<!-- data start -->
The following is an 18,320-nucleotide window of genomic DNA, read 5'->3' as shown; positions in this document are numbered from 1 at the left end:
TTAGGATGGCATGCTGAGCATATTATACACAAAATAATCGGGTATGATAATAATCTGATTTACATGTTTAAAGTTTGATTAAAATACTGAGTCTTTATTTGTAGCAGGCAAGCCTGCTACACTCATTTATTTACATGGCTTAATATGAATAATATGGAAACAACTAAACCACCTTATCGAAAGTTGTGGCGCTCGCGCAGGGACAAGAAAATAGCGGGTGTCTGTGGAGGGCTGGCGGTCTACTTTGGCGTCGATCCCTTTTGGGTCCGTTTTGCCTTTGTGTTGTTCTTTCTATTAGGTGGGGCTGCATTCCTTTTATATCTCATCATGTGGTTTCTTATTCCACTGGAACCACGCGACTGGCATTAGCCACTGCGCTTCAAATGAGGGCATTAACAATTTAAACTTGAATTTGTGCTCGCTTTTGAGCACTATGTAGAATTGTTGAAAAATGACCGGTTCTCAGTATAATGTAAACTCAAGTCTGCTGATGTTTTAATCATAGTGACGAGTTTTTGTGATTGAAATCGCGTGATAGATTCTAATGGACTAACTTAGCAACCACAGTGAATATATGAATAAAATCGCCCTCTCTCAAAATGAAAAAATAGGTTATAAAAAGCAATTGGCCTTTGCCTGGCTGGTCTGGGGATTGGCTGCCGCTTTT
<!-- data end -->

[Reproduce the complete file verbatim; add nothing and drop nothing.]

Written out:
The following is an 18,320-nucleotide window of genomic DNA, read 5'->3' as shown; positions in this document are numbered from 1 at the left end:
TTAGGATGGCATGCTGAGCATATTATACACAAAATAATCGGGTATGATAATAATCTGATTTACATGTTTAAAGTTTGATTAAAATACTGAGTCTTTATTTGTAGCAGGCAAGCCTGCTACACTCATTTATTTACATGGCTTAATATGAATAATATGGAAACAACTAAACCACCTTATCGAAAGTTGTGGCGCTCGCGCAGGGACAAGAAAATAGCGGGTGTCTGTGGAGGGCTGGCGGTCTACTTTGGCGTCGATCCCTTTTGGGTCCGTTTTGCCTTTGTGTTGTTCTTTCTATTAGGTGGGGCTGCATTCCTTTTATATCTCATCATGTGGTTTCTTATTCCACTGGAACCACGCGACTGGCATTAGCCACTGCGCTTCAAATGAGGGCATTAACAATTTAAACTTGAATTTGTGCTCGCTTTTGAGCACTATGTAGAATTGTTGAAAAATGACCGGTTCTCAGTATAATGTAAACTCAAGTCTGCTGATGTTTTAATCATAGTGACGAGTTTTTGTGATTGAAATCGCGTGATAGATTCTAATGGACTAACTTAGCAACCACAGTGAATATATGAATAAAATCGCCCTCTCTCAAAATGAAAAAATAGGTTATAAAAAGCAATTGGCCTTTGCCTGGCTGGTCTGGGGATTGGCTGCCGCTTTT